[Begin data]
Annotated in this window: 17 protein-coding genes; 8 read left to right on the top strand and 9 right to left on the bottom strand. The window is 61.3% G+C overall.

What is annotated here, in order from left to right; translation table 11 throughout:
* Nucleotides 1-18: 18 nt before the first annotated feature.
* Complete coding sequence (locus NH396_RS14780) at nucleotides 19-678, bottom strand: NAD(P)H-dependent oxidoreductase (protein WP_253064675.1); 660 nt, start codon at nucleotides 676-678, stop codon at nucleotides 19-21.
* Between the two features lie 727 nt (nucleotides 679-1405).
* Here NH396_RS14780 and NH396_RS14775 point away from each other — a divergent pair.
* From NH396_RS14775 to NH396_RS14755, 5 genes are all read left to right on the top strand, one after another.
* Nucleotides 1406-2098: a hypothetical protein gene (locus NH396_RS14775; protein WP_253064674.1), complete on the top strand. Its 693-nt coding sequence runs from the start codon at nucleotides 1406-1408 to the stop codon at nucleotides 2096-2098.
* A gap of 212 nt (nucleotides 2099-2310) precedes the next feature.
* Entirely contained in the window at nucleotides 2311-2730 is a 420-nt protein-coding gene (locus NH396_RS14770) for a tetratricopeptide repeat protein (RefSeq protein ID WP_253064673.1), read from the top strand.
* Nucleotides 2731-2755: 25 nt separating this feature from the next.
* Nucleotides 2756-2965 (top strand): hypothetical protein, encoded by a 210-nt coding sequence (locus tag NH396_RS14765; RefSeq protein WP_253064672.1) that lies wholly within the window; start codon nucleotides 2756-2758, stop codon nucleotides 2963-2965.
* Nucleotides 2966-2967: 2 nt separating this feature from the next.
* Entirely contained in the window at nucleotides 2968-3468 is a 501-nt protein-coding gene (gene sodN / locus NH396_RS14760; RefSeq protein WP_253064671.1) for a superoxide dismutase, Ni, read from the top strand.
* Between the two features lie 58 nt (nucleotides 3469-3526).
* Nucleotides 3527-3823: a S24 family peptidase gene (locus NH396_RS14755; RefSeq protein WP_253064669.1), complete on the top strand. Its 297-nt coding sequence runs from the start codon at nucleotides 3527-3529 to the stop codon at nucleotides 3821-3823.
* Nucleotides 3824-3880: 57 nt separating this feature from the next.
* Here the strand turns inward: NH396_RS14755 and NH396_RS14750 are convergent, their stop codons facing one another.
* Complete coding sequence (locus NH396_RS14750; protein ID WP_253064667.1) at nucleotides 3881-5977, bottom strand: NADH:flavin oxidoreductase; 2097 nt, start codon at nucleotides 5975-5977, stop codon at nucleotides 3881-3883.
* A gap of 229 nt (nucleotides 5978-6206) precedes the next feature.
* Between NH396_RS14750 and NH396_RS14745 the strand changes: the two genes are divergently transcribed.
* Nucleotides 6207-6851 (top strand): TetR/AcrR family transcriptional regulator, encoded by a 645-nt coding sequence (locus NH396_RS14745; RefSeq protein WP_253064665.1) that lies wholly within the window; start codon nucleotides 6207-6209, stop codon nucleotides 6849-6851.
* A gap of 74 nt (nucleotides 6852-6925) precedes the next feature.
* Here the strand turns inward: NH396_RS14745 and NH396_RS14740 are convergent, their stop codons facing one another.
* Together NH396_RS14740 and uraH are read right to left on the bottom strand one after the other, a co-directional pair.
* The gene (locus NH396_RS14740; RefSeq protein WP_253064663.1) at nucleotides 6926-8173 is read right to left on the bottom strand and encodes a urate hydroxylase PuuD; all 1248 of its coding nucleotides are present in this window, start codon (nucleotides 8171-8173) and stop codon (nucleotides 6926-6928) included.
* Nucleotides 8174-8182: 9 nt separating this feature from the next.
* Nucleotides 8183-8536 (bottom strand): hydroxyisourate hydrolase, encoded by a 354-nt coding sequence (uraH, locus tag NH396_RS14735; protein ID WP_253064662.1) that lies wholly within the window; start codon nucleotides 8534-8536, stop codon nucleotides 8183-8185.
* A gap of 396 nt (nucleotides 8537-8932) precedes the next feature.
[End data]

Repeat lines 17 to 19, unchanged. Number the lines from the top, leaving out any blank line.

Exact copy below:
* Nucleotides 3824-3880: 57 nt separating this feature from the next.
* Here the strand turns inward: NH396_RS14755 and NH396_RS14750 are convergent, their stop codons facing one another.
* Complete coding sequence (locus NH396_RS14750; protein ID WP_253064667.1) at nucleotides 3881-5977, bottom strand: NADH:flavin oxidoreductase; 2097 nt, start codon at nucleotides 5975-5977, stop codon at nucleotides 3881-3883.